Environmental activists say now is not the time to cut corners and risk a nuclear accident. “An accident with a major release of radiation or the threat of it during this time of pandemic and social isolation would be a double whammy,” said Don Safer, a member of the board of the Tennessee Environmental Council, which advocates for renewable energy. “A major evacuation now would be chaos.”

Nuclear power plants operate in 35 states, and nearly two-thirds of Americans live within 50 miles of nuclear waste.

Waste Control Specialists, the company that operates a nuclear waste site in Andrews, Texas, employs more than a hundred people, according to spokesman Thomas Graham. “Our company is crucial to the local economy,” Graham said, “especially when the regional economy already is hurting because of what’s happening in the oil and gas industry.”

State Legislators Pass Aid Measures

Using private conference calls to protect lawmakers’ health, the Minnesota legislature approved a massive $330 million package in one day and sent it to Democratic Gov. Tim Walz.

The biggest chunk is $200 million for state agencies. The measure also includes $30 million in grants to child care centers, $40 million in grants and loan guarantees for small businesses, and money for food banks, veterans, homeless shelters and Native American tribes.

Legislators also temporarily waived the one-week waiting period for unemployment benefits.

“Today’s vote is another legislative step to address this public health crisis, but we know there are more issues we will need to address in the coming days, weeks, and months,” Democratic House Majority Leader Ryan Winkler said in a statement.

In Kentucky, both chambers unanimously approved an emergency package aimed at helping workers and businesses. Among its provisions: Removing the waiting period to collect unemployment benefits and expanding eligibility to include the self-employed and those working fewer hours.

It also would let restaurants sell food items such as bread, milk and groceries and allow administrative licensing fees to be suspended or waived for businesses that have been ordered to close.

In addition, the measure extends the deadline for filing state income taxes, lifts restrictions on telehealth and gives health care providers who render care “in good faith” to patients with the virus immunity from civil liability.

In Rhode Island, the state’s Disaster Emergency Funding Board — comprised of House and Senate leaders — approved a plan for the state to borrow up to $300 million from the federal government and other sources. Democratic Gov. Gina Raimondo appeared before the board, urging it to pass the plan.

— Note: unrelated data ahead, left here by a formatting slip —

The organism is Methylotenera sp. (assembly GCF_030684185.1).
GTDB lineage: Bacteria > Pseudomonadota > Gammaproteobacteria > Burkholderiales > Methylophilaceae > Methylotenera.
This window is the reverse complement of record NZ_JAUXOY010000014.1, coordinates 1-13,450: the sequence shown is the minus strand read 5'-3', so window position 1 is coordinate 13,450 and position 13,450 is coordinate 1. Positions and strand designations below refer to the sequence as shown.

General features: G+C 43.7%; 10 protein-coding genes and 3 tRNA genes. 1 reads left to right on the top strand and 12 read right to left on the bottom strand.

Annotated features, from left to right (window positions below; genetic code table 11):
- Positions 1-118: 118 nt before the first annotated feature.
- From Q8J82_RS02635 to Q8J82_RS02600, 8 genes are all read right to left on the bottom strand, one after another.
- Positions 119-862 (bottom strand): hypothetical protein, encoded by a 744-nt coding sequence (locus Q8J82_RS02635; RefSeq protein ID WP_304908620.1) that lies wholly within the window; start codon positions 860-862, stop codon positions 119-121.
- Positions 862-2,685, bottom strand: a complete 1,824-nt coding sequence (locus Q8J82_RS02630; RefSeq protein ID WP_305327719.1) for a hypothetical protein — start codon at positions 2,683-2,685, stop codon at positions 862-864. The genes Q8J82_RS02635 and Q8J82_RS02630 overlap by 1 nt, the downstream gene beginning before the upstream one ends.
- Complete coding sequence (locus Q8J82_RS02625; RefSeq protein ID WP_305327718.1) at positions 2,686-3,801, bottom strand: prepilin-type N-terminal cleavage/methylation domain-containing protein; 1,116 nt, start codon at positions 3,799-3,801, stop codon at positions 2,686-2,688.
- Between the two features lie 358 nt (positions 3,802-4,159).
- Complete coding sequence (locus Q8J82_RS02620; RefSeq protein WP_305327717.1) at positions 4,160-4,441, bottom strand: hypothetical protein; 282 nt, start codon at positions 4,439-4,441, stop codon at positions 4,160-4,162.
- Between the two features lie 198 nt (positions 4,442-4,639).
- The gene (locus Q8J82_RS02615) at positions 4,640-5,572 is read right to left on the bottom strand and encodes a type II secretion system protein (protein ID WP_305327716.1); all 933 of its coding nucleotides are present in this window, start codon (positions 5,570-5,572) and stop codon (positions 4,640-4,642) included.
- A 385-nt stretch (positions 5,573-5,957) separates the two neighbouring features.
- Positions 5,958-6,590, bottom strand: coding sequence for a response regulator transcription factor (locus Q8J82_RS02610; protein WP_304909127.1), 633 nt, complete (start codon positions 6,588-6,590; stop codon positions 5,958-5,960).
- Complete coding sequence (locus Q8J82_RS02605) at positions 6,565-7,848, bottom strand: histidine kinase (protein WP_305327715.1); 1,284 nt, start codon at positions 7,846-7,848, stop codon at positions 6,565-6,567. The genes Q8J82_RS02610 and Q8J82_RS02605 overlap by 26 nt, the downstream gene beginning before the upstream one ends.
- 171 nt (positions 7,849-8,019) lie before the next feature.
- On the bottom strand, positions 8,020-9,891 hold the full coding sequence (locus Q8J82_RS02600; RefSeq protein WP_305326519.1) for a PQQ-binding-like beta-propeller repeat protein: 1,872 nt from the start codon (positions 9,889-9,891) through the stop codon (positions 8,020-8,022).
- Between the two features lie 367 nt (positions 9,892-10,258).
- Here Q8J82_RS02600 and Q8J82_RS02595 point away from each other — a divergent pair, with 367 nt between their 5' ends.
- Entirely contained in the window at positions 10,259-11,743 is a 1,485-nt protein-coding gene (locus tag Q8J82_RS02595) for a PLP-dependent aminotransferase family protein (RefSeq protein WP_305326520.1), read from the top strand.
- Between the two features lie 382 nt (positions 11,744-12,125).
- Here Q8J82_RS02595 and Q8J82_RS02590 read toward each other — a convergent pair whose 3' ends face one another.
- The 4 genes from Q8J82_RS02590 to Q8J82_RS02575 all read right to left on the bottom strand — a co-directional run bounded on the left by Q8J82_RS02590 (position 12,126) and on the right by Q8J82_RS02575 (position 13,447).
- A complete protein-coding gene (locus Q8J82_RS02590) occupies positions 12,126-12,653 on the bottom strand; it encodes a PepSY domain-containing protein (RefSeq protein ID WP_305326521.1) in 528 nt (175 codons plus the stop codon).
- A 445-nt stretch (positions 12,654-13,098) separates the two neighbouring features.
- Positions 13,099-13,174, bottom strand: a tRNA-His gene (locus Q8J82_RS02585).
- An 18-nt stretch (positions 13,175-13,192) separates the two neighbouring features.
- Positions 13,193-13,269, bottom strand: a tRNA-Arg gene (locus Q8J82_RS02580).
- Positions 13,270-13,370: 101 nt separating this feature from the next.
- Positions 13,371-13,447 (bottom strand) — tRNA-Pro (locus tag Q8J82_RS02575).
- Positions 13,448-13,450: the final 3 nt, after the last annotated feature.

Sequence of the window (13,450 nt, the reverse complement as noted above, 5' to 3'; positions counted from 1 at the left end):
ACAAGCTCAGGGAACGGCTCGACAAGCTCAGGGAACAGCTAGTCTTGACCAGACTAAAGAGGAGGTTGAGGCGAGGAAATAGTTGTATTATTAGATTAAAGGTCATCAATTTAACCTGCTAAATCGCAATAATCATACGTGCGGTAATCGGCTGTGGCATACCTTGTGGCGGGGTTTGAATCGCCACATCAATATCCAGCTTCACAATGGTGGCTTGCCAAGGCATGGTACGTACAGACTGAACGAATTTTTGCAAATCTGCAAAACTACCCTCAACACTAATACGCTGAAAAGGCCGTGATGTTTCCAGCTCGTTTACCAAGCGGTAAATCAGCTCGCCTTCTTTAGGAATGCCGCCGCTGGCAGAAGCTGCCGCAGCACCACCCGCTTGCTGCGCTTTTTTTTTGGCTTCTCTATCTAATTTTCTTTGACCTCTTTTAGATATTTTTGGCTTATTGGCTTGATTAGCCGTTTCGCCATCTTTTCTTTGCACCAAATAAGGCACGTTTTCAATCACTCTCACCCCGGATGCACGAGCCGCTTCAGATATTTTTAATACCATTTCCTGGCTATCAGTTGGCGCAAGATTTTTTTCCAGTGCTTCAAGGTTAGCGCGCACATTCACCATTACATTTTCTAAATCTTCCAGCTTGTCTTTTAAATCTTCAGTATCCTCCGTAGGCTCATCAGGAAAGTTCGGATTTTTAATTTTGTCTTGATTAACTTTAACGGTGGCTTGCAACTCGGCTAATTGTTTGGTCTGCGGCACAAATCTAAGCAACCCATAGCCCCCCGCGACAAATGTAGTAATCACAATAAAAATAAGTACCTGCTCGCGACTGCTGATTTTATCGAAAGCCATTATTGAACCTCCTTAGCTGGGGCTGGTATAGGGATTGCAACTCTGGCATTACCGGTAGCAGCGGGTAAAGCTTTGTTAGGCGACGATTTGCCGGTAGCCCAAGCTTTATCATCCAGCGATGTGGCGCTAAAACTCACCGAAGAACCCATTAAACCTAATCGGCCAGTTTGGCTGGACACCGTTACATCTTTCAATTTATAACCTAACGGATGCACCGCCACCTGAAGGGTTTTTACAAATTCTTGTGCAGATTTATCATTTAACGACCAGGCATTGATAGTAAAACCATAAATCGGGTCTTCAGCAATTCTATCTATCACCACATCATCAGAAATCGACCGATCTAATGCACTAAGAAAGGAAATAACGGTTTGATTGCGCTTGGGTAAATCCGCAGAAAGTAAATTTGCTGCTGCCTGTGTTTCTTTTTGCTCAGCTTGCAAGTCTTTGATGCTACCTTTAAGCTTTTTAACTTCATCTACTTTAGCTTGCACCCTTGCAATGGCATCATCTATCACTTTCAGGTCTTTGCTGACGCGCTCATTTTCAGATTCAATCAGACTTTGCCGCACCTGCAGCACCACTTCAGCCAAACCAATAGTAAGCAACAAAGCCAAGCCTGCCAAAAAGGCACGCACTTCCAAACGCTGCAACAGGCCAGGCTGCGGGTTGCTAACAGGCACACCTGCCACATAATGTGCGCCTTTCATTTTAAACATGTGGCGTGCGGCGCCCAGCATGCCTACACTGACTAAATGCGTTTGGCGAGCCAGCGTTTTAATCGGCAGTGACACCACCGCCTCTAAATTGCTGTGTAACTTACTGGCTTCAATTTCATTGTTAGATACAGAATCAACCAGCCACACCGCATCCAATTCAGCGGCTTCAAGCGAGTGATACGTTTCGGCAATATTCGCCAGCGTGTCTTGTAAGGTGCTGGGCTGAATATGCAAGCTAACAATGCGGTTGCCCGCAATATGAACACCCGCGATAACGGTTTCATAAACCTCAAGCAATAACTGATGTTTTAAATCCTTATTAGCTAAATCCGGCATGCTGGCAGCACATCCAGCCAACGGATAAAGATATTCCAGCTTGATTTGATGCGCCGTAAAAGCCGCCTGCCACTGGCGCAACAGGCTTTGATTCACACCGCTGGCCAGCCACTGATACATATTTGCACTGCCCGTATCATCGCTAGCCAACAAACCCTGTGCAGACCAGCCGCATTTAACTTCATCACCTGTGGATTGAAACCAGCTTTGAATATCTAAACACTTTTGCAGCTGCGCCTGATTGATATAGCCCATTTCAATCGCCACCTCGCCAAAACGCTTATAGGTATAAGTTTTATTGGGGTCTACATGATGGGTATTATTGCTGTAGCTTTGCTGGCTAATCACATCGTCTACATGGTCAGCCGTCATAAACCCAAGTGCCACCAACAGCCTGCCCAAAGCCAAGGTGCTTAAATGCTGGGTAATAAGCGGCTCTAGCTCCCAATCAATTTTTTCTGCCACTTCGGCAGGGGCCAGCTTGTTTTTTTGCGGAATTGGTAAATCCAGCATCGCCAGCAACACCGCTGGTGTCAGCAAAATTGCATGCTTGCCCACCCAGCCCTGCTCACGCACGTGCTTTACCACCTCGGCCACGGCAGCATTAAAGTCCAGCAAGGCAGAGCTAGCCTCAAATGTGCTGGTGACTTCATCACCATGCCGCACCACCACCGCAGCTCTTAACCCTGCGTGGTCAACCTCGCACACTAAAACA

In Massachusetts, the Senate approved a measure that would expand the scope of practice for certain health care professionals during the pandemic. It would allow a variety of advanced practice nurses to treat patients without a doctor’s supervision.

And in Alaska, Republican Gov. Mike Dunleavy signed into law bills that would expand unemployment benefits and double minimum internet speeds at the state’s schools.

Drivers Get a Reprieve in Many States

People with expiring driver’s licenses, vehicle registrations or with deadlines to check vehicle emissions were given a reprieve.

Most states have extended deadlines by 30, 60 or 90 days past the expiration date, according to a running tally kept by the American Association of Motor Vehicle Administrators. More states are adding grace periods every day, the association said.

In Illinois, for example, Secretary of State Jesse White closed Driver Service offices statewide through at least April 7, and extended expiration dates for driver’s licenses, identification cards, vehicle registrations and other transactions for the “duration of the disaster,” as proclaimed by Democratic Gov. J.B. Pritzker, and “30 days after the disaster ends.”

And several states are asking law enforcement to lighten up. In California, Ohio and Oregon, for example, the state motor vehicle departments have requested that “law enforcement use discretion and adjust enforcement” of driver’s license and registration violations, the association reported.

Stateline staff writers Alex Brown, Jenni Bergal, Ben Streeter and Elaine S. Povich contributed to this report.